(The Center Square) – The Los Angeles Unified School District (LAUSD) has dropped its mandatory vaccine requirement as a condition for employment four months after it was sued.
The district agreed to drop the policy after employees and the group California Educators for Medical Freedom sued with the help of the Health Freedom Defense Fund (HFDF). The suit was filed March 17 against LAUSD and dismissed by July 27 without prejudice after the district told the court on the record that it will not require employees to get COVID-19 shots as a condition of employment.
The dismissal without prejudice means the complaint can be re-filed if LAUSD changes its policy and begins to require vaccination, HFDF said.
“Defendants were contemplating requiring the vaccine, and then later reversed course and explicitly said they would not be, does not create a ripe case or controversy,” a judge said in an order granting the defendant’s motion to dismiss.
HFDF argued in March that “LAUSD, the second largest school district in the US, is forcing its employees to take an experimental vaccine in order to remain employed, which is contrary to federal law and basic human rights.” It pointed out that the shots are being pushed out to the market under Emergency Use Authorizations (EUA) as “investigational” and under the law, recipients are required to be informed about the benefits, risks, and “the option to accept or refuse administration of the product.”
Vaccine development normally requires 8-10 years of research, development, and testing to demonstrate safety and efficacy before they are approved and licensed. The EUA shots were made public after only several months of trials.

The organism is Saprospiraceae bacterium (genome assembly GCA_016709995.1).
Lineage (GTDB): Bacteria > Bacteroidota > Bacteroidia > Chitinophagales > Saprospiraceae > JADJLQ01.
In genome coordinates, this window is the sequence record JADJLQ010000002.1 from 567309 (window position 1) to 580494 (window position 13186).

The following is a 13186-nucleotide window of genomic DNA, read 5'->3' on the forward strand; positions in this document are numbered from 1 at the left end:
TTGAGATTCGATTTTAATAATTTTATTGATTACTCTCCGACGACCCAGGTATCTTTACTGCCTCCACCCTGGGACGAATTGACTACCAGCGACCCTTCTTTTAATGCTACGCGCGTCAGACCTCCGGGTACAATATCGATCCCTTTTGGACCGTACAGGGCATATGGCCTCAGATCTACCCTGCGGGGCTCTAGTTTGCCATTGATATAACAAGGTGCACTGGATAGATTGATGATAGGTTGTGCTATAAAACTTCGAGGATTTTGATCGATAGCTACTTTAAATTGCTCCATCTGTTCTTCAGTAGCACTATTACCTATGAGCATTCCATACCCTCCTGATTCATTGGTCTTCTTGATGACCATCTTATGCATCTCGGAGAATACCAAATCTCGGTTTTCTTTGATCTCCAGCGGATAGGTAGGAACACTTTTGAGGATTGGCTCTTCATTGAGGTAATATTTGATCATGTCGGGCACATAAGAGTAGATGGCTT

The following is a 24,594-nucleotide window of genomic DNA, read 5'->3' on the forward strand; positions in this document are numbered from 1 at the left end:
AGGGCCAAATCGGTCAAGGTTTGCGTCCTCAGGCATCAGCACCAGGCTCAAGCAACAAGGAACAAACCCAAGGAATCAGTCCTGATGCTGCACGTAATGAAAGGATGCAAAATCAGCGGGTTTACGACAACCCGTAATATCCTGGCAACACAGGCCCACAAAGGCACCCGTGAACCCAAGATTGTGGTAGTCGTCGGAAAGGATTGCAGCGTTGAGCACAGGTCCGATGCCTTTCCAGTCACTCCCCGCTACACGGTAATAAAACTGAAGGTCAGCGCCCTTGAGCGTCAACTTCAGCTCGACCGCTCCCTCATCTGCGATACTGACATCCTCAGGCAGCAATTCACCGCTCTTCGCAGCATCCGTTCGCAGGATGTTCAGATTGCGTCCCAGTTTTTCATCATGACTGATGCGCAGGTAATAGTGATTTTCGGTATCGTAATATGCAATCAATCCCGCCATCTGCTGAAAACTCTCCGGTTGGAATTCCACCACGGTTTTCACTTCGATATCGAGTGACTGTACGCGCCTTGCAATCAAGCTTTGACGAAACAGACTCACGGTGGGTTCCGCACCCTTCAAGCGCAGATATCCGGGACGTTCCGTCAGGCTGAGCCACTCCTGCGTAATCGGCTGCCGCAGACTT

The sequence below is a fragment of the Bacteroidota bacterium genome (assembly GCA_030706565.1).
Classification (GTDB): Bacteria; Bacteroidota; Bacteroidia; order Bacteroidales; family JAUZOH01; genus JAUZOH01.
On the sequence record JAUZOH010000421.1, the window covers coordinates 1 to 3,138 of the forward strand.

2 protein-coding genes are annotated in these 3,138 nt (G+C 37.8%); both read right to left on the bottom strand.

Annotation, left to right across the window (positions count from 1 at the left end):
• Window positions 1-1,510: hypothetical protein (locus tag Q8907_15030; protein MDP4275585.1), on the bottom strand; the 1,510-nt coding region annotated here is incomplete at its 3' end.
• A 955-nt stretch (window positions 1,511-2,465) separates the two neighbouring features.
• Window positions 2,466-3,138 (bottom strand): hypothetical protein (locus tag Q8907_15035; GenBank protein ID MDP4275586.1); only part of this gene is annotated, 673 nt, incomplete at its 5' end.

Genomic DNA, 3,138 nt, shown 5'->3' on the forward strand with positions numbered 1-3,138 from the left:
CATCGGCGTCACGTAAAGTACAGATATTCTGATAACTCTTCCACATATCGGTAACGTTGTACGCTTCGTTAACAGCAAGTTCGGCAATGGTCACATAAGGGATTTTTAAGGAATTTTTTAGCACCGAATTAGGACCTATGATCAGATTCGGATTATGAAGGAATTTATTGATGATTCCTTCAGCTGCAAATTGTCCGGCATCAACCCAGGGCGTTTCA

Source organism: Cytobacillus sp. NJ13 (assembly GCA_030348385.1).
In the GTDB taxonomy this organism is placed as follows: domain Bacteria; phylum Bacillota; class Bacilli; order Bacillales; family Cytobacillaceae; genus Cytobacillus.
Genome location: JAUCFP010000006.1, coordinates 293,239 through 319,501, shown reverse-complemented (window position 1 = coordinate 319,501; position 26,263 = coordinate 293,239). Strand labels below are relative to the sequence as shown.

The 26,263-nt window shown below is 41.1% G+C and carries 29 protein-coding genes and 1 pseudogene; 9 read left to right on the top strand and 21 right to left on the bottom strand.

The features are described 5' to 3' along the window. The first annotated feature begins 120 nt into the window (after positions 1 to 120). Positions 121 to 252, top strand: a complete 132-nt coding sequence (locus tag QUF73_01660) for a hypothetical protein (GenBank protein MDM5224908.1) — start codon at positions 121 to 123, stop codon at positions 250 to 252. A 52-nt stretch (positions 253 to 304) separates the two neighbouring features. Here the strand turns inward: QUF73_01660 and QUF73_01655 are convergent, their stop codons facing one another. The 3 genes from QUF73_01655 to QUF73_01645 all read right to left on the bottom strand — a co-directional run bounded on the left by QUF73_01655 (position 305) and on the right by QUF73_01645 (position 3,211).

“While the Johnson and Johnson Covid-19 vaccine is made using cells from aborted human babies, the Covid-19 vaccines manufactured by Pfizer and Moderna both employ a new technology that injects a genetic sequence, messenger RNA (mRNA), prompting the body to manufacture the spike protein believed to be on the surface of Sars-CoV-2 in turn eliciting an antibody response in the body,” HFDF states. “No one knows the short, medium, or long-term effects of this medical intervention over 1, 5, 10, or 50 years.”
One day after the lawsuit was filed, LAUSD issued another policy stating the EUA drugs were voluntary, contradicting what it had sent out in emails to staff and communicated to the media. When asked to clarify with the court at the time what its vaccination policy was, LAUSD refused, prompting HFDF to file an amended complaint.
LAUSD then filed a motion to dismiss stating it did not have a mandatory vaccination policy as a condition of employment. According to court documents, LAUSD has confirmed at least eight times that it is not requiring COVID-19 shots to be administered as a condition of employment.
Teachers, administers and employees can now return to work without being required to receive the shots or provide vaccine papers as conditions of employment.